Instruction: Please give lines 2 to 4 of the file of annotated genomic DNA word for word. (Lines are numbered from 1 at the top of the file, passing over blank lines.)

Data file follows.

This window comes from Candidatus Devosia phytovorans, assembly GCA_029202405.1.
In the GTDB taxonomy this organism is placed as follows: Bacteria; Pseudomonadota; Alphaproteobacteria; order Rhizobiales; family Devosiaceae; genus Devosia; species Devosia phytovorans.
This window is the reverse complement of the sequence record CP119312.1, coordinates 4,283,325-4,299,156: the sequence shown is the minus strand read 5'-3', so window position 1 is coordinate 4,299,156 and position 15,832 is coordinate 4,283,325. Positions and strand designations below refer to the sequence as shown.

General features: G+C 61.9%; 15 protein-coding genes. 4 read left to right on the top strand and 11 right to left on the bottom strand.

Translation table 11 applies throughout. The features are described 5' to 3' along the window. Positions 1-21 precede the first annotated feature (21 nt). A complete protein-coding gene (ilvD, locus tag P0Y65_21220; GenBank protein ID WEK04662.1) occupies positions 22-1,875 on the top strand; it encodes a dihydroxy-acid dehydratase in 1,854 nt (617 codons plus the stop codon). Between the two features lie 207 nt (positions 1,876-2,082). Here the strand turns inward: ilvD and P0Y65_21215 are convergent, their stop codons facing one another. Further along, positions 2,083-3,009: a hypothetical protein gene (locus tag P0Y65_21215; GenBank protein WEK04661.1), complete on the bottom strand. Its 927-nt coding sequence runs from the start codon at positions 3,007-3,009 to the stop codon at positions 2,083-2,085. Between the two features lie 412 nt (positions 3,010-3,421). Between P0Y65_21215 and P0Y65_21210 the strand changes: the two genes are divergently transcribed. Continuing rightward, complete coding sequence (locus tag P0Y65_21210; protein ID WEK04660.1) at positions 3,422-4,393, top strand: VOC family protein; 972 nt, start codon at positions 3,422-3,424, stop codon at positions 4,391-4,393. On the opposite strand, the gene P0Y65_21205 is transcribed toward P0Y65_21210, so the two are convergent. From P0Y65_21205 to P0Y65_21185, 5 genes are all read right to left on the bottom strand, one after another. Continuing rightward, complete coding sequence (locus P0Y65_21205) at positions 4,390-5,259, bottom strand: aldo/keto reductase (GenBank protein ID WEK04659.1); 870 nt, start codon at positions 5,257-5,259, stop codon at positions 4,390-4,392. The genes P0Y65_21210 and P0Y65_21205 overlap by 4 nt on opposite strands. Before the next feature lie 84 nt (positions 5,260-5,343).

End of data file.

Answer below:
In the GTDB taxonomy this organism is placed as follows: Bacteria; Pseudomonadota; Alphaproteobacteria; order Rhizobiales; family Devosiaceae; genus Devosia; species Devosia phytovorans.
This window is the reverse complement of the sequence record CP119312.1, coordinates 4,283,325-4,299,156: the sequence shown is the minus strand read 5'-3', so window position 1 is coordinate 4,299,156 and position 15,832 is coordinate 4,283,325. Positions and strand designations below refer to the sequence as shown.

General features: G+C 61.9%; 15 protein-coding genes. 4 read left to right on the top strand and 11 right to left on the bottom strand.